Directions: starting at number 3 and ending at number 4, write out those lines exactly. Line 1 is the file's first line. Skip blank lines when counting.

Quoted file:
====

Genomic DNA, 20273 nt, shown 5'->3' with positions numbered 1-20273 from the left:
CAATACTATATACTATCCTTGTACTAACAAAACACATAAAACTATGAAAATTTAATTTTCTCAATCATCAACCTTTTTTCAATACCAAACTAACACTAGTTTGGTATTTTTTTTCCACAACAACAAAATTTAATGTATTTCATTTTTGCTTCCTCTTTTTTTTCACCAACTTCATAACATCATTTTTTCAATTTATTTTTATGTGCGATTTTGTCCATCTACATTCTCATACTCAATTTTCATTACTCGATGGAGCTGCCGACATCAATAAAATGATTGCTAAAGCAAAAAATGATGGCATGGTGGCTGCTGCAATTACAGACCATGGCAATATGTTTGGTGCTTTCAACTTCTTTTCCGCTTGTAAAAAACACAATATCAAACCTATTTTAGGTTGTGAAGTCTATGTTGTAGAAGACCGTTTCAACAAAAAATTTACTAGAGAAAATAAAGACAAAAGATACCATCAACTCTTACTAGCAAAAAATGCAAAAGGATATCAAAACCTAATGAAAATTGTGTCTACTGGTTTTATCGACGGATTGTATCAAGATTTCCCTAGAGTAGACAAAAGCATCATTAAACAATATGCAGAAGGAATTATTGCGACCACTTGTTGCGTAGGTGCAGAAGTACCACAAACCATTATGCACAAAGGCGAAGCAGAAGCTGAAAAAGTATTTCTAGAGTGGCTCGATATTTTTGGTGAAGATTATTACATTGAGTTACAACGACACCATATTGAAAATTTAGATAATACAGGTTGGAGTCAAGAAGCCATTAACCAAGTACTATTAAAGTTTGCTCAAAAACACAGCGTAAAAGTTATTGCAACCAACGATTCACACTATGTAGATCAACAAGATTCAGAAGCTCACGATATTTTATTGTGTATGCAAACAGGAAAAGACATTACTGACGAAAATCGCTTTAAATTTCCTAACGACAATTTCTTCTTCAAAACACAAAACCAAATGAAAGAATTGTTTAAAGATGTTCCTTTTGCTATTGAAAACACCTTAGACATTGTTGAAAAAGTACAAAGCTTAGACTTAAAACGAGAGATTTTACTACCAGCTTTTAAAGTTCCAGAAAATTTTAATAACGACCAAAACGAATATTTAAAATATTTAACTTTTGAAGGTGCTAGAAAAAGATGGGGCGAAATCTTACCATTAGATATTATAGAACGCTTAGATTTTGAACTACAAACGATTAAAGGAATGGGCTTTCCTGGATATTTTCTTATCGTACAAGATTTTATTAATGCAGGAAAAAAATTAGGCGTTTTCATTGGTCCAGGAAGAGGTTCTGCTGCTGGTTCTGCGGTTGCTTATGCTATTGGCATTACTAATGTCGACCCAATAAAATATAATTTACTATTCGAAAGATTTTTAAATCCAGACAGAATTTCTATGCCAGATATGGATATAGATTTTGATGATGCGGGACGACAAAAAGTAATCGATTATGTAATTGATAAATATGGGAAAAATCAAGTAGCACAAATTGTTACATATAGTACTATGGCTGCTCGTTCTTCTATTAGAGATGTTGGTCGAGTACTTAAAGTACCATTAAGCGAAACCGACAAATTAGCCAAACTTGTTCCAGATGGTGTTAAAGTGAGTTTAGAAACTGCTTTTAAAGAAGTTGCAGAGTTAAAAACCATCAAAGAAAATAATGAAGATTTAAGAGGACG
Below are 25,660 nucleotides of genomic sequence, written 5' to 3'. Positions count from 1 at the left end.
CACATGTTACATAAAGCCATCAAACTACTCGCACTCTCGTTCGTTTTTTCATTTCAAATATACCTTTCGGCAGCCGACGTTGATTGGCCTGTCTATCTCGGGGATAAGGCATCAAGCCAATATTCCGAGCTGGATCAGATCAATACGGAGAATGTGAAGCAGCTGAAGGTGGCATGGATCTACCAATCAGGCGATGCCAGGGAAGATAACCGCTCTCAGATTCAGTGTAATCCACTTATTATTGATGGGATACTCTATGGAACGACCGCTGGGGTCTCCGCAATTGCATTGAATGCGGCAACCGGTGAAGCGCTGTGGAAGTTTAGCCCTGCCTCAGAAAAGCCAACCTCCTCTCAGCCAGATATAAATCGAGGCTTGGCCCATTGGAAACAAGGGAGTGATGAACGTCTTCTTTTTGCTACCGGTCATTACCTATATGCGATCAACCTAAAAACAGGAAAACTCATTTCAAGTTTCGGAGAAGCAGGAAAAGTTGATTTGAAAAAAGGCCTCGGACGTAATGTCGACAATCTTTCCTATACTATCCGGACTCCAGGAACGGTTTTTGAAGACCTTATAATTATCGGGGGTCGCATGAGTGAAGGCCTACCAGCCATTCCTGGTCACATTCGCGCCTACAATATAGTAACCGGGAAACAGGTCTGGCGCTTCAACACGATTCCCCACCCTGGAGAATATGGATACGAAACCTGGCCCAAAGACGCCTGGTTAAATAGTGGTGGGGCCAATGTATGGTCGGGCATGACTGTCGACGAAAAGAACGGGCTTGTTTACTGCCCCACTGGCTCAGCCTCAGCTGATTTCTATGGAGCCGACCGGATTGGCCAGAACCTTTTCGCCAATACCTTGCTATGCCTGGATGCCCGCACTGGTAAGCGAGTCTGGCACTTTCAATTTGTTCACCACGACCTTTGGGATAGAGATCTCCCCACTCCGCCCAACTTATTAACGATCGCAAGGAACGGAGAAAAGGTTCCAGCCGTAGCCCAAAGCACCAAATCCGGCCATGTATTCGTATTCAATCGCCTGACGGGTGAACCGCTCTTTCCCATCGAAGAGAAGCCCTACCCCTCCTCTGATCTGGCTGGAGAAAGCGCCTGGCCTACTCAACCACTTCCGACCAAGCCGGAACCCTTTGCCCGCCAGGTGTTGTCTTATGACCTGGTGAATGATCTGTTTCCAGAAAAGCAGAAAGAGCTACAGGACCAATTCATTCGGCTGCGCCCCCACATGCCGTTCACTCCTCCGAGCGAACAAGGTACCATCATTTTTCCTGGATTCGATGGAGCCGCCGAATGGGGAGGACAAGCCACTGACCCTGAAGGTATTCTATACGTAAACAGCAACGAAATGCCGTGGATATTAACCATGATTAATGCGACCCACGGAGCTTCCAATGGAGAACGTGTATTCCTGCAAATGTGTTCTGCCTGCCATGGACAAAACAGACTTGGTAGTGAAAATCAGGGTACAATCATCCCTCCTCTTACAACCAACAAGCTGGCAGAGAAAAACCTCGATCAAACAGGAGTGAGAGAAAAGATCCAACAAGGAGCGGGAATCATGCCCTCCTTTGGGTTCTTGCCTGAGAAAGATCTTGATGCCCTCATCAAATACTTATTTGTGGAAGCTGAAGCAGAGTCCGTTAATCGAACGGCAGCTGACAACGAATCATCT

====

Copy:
Below are 25,660 nucleotides of genomic sequence, written 5' to 3'. Positions count from 1 at the left end.
CACATGTTACATAAAGCCATCAAACTACTCGCACTCTCGTTCGTTTTTTCATTTCAAATATACCTTTCGGCAGCCGACGTTGATTGGCCTGTCTATCTCGGGGATAAGGCATCAAGCCAATATTCCGAGCTGGATCAGATCAATACGGAGAATGTGAAGCAGCTGAAGGTGGCATGGATCTACCAATCAGGCGATGCCAGGGAAGATAACCGCTCTCAGATTCAGTGTAATCCACTTATTATTGATGGGATACTCTATGGAACGACCGCTGGGGTCTCCGCAATTGCATTGAATGCGGCAACCGGTGAAGCGCTGTGGAAGTTTAGCCCTGCCTCAGAAAAGCCAACCTCCTCTCAGCCAGATATAAATCGAGGCTTGGCCCATTGGAAACAAGGGAGTGATGAACGTCTTCTTTTTGCTACCGGTCATTACCTATATGCGATCAACCTAAAAACAGGAAAACTCATTTCAAGTTTCGGAGAAGCAGGAAAAGTTGATTTGAAAAAAGGCCTCGGACGTAATGTCGACAATCTTTCCTATACTATCCGGACTCCAGGAACGGTTTTTGAAGACCTTATAATTATCGGGGGTCGCATGAGTGAAGGCCTACCAGCCATTCCTGGTCACATTCGCGCCTACAATATAGTAACCGGGAAACAGGTCTGGCGCTTCAACACGATTCCCCACCCTGGAGAATATGGATACGAAACCTGGCCCAAAGACGCCTGGTTAAATAGTGGTGGGGCCAATGTATGGTCGGGCATGACTGTCGACGAAAAGAACGGGCTTGTTTACTGCCCCACTGGCTCAGCCTCAGCTGATTTCTATGGAGCCGACCGGATTGGCCAGAACCTTTTCGCCAATACCTTGCTATGCCTGGATGCCCGCACTGGTAAGCGAGTCTGGCACTTTCAATTTGTTCACCACGACCTTTGGGATAGAGATCTCCCCACTCCGCCCAACTTATTAACGATCGCAAGGAACGGAGAAAAGGTTCCAGCCGTAGCCCAAAGCACCAAATCCGGCCATGTATTCGTATTCAATCGCCTGACGGGTGAACCGCTCTTTCCCATCGAAGAGAAGCCCTACCCCTCCTCTGATCTGGCTGGAGAAAGCGCCTGGCCTACTCAACCACTTCCGACCAAGCCGGAACCCTTTGCCCGCCAGGTGTTGTCTTATGACCTGGTGAATGATCTGTTTCCAGAAAAGCAGAAAGAGCTACAGGACCAATTCATTCGGCTGCGCCCCCACATGCCGTTCACTCCTCCGAGCGAACAAGGTACCATCATTTTTCCTGGATTCGATGGAGCCGCCGAATGGGGAGGACAAGCCACTGACCCTGAAGGTATTCTATACGTAAACAGCAACGAAATGCCGTGGATATTAACCATGATTAATGCGACCCACGGAGCTTCCAATGGAGAACGTGTATTCCTGCAAATGTGTTCTGCCTGCCATGGACAAAACAGACTTGGTAGTGAAAATCAGGGTACAATCATCCCTCCTCTTACAACCAACAAGCTGGCAGAGAAAAACCTCGATCAAACAGGAGTGAGAGAAAAGATCCAACAAGGAGCGGGAATCATGCCCTCCTTTGGGTTCTTGCCTGAGAAAGATCTTGATGCCCTCATCAAATACTTATTTGTGGAAGCTGAAGCAGAGTCCGTTAATCGAACGGCAGCTGACAACGAATCATCT